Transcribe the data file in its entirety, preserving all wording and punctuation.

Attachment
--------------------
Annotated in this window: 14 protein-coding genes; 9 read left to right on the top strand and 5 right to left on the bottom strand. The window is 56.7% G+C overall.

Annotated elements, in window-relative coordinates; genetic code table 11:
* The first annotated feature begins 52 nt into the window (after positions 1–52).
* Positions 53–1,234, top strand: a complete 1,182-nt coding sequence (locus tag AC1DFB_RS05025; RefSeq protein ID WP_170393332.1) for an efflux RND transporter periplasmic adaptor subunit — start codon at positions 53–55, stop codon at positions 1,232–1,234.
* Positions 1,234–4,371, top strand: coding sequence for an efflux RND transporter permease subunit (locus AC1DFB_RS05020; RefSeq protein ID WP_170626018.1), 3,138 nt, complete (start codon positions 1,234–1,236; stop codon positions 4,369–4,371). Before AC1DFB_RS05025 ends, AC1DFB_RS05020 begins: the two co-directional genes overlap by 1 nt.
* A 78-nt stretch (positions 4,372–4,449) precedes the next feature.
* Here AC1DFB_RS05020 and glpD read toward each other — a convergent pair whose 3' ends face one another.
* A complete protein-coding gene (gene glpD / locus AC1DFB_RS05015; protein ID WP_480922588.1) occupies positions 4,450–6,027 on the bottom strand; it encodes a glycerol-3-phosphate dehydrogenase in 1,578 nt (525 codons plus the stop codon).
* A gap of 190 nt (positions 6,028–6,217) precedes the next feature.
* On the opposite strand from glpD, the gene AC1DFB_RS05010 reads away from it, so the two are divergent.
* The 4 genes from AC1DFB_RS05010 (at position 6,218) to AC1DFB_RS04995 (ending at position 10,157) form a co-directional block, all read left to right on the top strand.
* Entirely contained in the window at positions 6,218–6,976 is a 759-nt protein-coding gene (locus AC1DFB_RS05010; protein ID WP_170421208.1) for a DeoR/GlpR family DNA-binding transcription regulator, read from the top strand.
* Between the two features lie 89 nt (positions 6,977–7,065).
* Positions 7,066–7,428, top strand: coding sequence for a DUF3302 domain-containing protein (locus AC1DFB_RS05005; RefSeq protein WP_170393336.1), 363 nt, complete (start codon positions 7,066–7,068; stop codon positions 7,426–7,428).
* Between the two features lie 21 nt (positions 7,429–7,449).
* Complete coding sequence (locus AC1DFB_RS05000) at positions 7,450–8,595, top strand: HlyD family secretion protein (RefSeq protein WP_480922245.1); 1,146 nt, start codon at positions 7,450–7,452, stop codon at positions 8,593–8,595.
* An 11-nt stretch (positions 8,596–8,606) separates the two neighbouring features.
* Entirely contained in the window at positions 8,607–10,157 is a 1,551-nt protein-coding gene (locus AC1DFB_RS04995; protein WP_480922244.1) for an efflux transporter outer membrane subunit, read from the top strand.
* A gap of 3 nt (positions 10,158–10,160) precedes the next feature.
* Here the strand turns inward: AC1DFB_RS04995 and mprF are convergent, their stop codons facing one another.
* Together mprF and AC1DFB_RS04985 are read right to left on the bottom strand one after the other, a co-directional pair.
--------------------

Annotated in this window: 14 protein-coding genes; 9 read left to right on the top strand and 5 right to left on the bottom strand. The window is 56.7% G+C overall.

Annotated elements, in window-relative coordinates; genetic code table 11:
* The first annotated feature begins 52 nt into the window (after positions 1–52).
* Positions 53–1,234, top strand: a complete 1,182-nt coding sequence (locus tag AC1DFB_RS05025; RefSeq protein ID WP_170393332.1) for an efflux RND transporter periplasmic adaptor subunit — start codon at positions 53–55, stop codon at positions 1,232–1,234.
* Positions 1,234–4,371, top strand: coding sequence for an efflux RND transporter permease subunit (locus AC1DFB_RS05020; RefSeq protein ID WP_170626018.1), 3,138 nt, complete (start codon positions 1,234–1,236; stop codon positions 4,369–4,371). Before AC1DFB_RS05025 ends, AC1DFB_RS05020 begins: the two co-directional genes overlap by 1 nt.
* A 78-nt stretch (positions 4,372–4,449) precedes the next feature.
* Here AC1DFB_RS05020 and glpD read toward each other — a convergent pair whose 3' ends face one another.
* A complete protein-coding gene (gene glpD / locus AC1DFB_RS05015; protein ID WP_480922588.1) occupies positions 4,450–6,027 on the bottom strand; it encodes a glycerol-3-phosphate dehydrogenase in 1,578 nt (525 codons plus the stop codon).
* A gap of 190 nt (positions 6,028–6,217) precedes the next feature.
* On the opposite strand from glpD, the gene AC1DFB_RS05010 reads away from it, so the two are divergent.
* The 4 genes from AC1DFB_RS05010 (at position 6,218) to AC1DFB_RS04995 (ending at position 10,157) form a co-directional block, all read left to right on the top strand.
* Entirely contained in the window at positions 6,218–6,976 is a 759-nt protein-coding gene (locus AC1DFB_RS05010; protein ID WP_170421208.1) for a DeoR/GlpR family DNA-binding transcription regulator, read from the top strand.
* Between the two features lie 89 nt (positions 6,977–7,065).
* Positions 7,066–7,428, top strand: coding sequence for a DUF3302 domain-containing protein (locus AC1DFB_RS05005; RefSeq protein WP_170393336.1), 363 nt, complete (start codon positions 7,066–7,068; stop codon positions 7,426–7,428).
* Between the two features lie 21 nt (positions 7,429–7,449).
* Complete coding sequence (locus AC1DFB_RS05000) at positions 7,450–8,595, top strand: HlyD family secretion protein (RefSeq protein WP_480922245.1); 1,146 nt, start codon at positions 7,450–7,452, stop codon at positions 8,593–8,595.
* An 11-nt stretch (positions 8,596–8,606) separates the two neighbouring features.
* Entirely contained in the window at positions 8,607–10,157 is a 1,551-nt protein-coding gene (locus AC1DFB_RS04995; protein WP_480922244.1) for an efflux transporter outer membrane subunit, read from the top strand.
* A gap of 3 nt (positions 10,158–10,160) precedes the next feature.
* Here the strand turns inward: AC1DFB_RS04995 and mprF are convergent, their stop codons facing one another.
* Together mprF and AC1DFB_RS04985 are read right to left on the bottom strand one after the other, a co-directional pair.